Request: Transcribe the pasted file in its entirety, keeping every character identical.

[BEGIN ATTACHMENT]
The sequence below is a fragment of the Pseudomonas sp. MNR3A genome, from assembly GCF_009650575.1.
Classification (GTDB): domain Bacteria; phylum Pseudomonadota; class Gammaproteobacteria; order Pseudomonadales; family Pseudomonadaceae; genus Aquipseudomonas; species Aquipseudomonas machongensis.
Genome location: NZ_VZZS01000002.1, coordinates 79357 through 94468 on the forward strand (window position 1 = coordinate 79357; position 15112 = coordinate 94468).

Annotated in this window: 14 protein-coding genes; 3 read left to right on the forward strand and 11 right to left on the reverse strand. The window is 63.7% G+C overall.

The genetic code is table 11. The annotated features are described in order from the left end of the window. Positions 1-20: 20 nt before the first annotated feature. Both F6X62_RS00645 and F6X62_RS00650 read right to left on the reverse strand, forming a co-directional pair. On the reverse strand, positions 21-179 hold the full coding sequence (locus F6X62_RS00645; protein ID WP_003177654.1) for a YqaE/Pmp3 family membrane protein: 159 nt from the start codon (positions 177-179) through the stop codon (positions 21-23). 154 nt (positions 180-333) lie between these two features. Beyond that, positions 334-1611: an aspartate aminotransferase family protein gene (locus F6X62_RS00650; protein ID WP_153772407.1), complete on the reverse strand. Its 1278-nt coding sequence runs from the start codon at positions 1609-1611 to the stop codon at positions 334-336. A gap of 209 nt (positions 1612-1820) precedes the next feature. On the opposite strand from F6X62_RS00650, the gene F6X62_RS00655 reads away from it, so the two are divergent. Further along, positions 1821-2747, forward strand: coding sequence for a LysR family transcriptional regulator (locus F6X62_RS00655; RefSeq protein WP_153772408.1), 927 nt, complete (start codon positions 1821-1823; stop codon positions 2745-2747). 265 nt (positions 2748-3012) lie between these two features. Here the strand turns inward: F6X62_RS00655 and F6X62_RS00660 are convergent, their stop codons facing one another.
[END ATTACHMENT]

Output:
The sequence below is a fragment of the Pseudomonas sp. MNR3A genome, from assembly GCF_009650575.1.
Classification (GTDB): domain Bacteria; phylum Pseudomonadota; class Gammaproteobacteria; order Pseudomonadales; family Pseudomonadaceae; genus Aquipseudomonas; species Aquipseudomonas machongensis.
Genome location: NZ_VZZS01000002.1, coordinates 79357 through 94468 on the forward strand (window position 1 = coordinate 79357; position 15112 = coordinate 94468).

Annotated in this window: 14 protein-coding genes; 3 read left to right on the forward strand and 11 right to left on the reverse strand. The window is 63.7% G+C overall.

The genetic code is table 11. The annotated features are described in order from the left end of the window. Positions 1-20: 20 nt before the first annotated feature. Both F6X62_RS00645 and F6X62_RS00650 read right to left on the reverse strand, forming a co-directional pair. On the reverse strand, positions 21-179 hold the full coding sequence (locus F6X62_RS00645; protein ID WP_003177654.1) for a YqaE/Pmp3 family membrane protein: 159 nt from the start codon (positions 177-179) through the stop codon (positions 21-23). 154 nt (positions 180-333) lie between these two features. Beyond that, positions 334-1611: an aspartate aminotransferase family protein gene (locus F6X62_RS00650; protein ID WP_153772407.1), complete on the reverse strand. Its 1278-nt coding sequence runs from the start codon at positions 1609-1611 to the stop codon at positions 334-336. A gap of 209 nt (positions 1612-1820) precedes the next feature. On the opposite strand from F6X62_RS00650, the gene F6X62_RS00655 reads away from it, so the two are divergent. Further along, positions 1821-2747, forward strand: coding sequence for a LysR family transcriptional regulator (locus F6X62_RS00655; RefSeq protein WP_153772408.1), 927 nt, complete (start codon positions 1821-1823; stop codon positions 2745-2747). 265 nt (positions 2748-3012) lie between these two features. Here the strand turns inward: F6X62_RS00655 and F6X62_RS00660 are convergent, their stop codons facing one another.